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42
Probabilistic generation of finite simple groups, II
, 2008
"... In earlier work it was shown that each nonabelian finite simple group G has a conjugacy class C such that, whenever 1 ̸ = x ∈ G, the probability is greater than 1/10 that G =〈x,y 〉 for a random y ∈ C. Much stronger asymptotic results were also proved. Here we show that, allowing equality, the bound ..."
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Cited by 40 (11 self)
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In earlier work it was shown that each nonabelian finite simple group G has a conjugacy class C such that, whenever 1 ̸ = x ∈ G, the probability is greater than 1/10 that G =〈x,y 〉 for a random y ∈ C. Much stronger asymptotic results were also proved. Here we show that, allowing equality, the bound 1/10 can be replaced by 13/42; and, excluding an explicitly listed set of simple groups, the bound 2/3 holds. We use these results to show that any nonabelian finite simple group G has a conjugacy class C such that, if x1, x2 are nontrivial elements of G, then there exists y ∈ C such that G =〈x1,y〉=〈x2,y〉. Similarly, aside from one infinite family and a small, explicit finite set of simple groups, G has a conjugacy class C such that, if x1, x2, x3 are nontrivial elements of G, then there exists y ∈ C such that G =〈x1,y〉= 〈x2,y〉=〈x3,y〉. We also prove analogous but weaker results for almost simple groups.
What Do We Know About The Product Replacement Algorithm?
 in: Groups ann Computation III
, 2000
"... . The product replacement algorithm is a commonly used heuristic to generate random group elements in a finite group G, by running a random walk on generating ktuples of G. While experiments showed outstanding performance, until recently there was little theoretical explanation. We give an exten ..."
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Cited by 30 (7 self)
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. The product replacement algorithm is a commonly used heuristic to generate random group elements in a finite group G, by running a random walk on generating ktuples of G. While experiments showed outstanding performance, until recently there was little theoretical explanation. We give an extensive review of both positive and negative theoretical results in the analysis of the algorithm. Introduction In the past few decades the study of groups by means of computations has become a wonderful success story. The whole new field, Computational Group Theory, was developed out of needs to discover and prove new results on finite groups. More recently, the probabilistic method became an important tool for creating faster and better algorithms. A number of applications were developed which assume a fast access to (nearly) uniform group elements. This led to a development of the so called "product replacement algorithm", which is a commonly used heuristic to generate random group elemen...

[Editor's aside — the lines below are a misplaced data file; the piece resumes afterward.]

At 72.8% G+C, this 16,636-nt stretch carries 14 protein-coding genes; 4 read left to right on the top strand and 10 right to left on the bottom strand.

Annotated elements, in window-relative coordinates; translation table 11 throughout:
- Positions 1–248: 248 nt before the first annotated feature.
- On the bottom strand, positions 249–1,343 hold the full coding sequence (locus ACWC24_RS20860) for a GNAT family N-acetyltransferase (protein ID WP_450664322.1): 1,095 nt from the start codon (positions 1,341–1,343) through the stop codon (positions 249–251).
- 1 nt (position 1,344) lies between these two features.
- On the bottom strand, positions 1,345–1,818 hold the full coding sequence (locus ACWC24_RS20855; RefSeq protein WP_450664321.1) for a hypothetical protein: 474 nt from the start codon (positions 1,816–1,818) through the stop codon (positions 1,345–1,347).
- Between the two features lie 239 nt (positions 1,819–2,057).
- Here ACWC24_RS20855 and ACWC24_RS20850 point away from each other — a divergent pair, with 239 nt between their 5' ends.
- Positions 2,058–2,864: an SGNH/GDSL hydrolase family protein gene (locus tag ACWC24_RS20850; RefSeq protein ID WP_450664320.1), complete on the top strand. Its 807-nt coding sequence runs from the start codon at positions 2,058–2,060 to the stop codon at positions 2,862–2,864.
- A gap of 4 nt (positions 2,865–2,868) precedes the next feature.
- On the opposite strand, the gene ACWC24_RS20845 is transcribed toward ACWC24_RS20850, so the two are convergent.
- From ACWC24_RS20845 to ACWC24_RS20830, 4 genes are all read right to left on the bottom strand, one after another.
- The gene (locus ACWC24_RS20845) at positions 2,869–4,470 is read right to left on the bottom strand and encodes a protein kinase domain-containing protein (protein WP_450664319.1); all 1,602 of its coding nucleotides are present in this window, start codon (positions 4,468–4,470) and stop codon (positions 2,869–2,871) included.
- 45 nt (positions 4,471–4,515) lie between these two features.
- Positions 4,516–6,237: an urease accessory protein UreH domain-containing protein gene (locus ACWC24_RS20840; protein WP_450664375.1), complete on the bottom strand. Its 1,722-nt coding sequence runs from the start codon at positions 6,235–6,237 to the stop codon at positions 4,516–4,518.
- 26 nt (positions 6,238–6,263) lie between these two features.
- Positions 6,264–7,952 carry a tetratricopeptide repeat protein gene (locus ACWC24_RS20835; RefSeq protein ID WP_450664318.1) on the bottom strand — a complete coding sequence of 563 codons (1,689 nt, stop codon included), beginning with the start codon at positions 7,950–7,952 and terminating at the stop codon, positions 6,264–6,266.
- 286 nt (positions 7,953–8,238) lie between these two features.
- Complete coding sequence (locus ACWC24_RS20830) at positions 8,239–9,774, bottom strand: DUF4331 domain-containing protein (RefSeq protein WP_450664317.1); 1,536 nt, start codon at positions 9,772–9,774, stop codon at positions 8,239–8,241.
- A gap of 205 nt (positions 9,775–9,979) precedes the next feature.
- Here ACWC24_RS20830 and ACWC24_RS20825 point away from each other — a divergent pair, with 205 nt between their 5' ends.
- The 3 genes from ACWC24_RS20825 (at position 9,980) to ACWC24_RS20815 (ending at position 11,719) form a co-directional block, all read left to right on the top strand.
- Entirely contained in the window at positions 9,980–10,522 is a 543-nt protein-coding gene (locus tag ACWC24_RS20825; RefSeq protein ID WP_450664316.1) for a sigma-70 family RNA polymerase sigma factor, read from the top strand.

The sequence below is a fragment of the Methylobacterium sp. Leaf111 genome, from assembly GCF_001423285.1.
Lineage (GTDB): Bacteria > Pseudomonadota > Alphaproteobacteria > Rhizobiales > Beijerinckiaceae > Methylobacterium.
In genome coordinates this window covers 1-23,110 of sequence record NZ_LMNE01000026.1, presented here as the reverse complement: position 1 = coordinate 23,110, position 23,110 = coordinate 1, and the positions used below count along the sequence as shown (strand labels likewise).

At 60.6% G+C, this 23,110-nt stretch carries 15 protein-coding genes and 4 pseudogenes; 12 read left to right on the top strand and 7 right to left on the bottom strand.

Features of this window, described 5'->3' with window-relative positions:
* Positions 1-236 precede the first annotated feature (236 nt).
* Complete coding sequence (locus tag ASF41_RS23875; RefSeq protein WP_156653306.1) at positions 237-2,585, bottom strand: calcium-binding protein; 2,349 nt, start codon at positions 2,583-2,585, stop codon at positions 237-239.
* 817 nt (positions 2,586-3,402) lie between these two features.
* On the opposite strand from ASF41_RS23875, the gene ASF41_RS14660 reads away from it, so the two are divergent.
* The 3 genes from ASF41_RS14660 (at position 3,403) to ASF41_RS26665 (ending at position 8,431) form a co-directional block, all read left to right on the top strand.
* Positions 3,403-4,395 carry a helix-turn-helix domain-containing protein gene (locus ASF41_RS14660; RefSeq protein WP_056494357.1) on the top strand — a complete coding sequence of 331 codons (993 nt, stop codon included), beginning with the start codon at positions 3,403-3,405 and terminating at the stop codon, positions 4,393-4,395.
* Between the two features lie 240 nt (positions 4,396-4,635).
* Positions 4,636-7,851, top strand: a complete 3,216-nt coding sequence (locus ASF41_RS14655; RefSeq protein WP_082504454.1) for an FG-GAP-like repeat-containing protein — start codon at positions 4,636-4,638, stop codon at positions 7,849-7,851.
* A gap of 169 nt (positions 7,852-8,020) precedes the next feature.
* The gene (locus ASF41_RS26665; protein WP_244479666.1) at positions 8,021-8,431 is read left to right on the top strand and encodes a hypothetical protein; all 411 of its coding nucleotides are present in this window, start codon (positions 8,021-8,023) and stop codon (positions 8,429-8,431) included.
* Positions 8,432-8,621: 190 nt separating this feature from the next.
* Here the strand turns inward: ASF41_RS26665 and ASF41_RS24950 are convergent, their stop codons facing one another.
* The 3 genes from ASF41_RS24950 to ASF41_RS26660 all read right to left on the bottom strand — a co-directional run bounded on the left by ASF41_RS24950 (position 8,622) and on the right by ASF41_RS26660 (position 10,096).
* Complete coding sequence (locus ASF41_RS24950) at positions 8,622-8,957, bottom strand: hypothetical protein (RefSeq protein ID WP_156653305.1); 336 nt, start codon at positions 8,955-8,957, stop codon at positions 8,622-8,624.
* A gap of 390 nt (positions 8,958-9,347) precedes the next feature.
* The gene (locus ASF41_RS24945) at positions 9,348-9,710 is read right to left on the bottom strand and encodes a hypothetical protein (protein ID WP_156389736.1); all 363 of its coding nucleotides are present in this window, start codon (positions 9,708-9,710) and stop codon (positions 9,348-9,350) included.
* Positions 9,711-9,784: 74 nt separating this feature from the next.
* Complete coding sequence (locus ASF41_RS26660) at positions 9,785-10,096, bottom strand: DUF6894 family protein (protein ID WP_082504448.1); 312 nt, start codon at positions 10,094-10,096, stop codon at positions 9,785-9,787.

On the Diameter of Finite Groups
 SYMPOSIUM ON FOUNDATIONS OF COMPUTER SCIENCE
, 1990
"... The diameter of a group G with respect to a set S of generators is the maximum over g 2 G of the length of the shortest word in S [ S 1 representing g. This concept arises in the contexts of efficient communication networks and Rubik's cube type puzzles. "Best" generators (giving minimum diameter wh ..."
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Cited by 29 (4 self)
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The diameter of a group G with respect to a set S of generators is the maximum over g 2 G of the length of the shortest word in S [ S 1 representing g. This concept arises in the contexts of efficient communication networks and Rubik's cube type puzzles. "Best" generators (giving minimum diameter while keeping the number of generators limited) are pertinent to networks, "worst" and "average" generators seem a more adequate model for puzzles. We survey a substantial body of recent work by the authors on these subjects. Regarding the "best" case, we show that while the structure of the group is essentially irrelevant if S is allowed to exceed (log G) 1+c (c > 0), it plays a heavy role when jSj = O(1). In particular, every nonabelian nite simple group has a set of 7 generators giving logarithmic diameter. This cannot happen for groups with an abelian subgroup of bounded index. { Regarding the worst case, we are concerned primarily with permutation groups of degree n and obtain a tight exp((n ln n) 1=2 (1 + o(1))) upper bound. In the average case, the upper bound improves to exp((ln n) 2 (1 + o(1))). As a rst step toward extending this result to simple groups other than An , we establish that almost every pair of elements of a classical simple group G generates G, a result previously proved by J. Dixon for An . In the limited space of this article, we try to illuminate some of the basic underlying techniques.
Simple groups, permutation groups, and probability
 In Proceedings of the International Congress of Mathematicians
, 1999
"... In recent years probabilistic methods have proved useful in the solution of several problems concerning finite groups, mainly involving simple groups and permutation groups. In some cases the probabilistic nature of the problem is apparent from its very formulation (see [KL], [GKS], [LiSh1]); but in ..."
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Cited by 20 (0 self)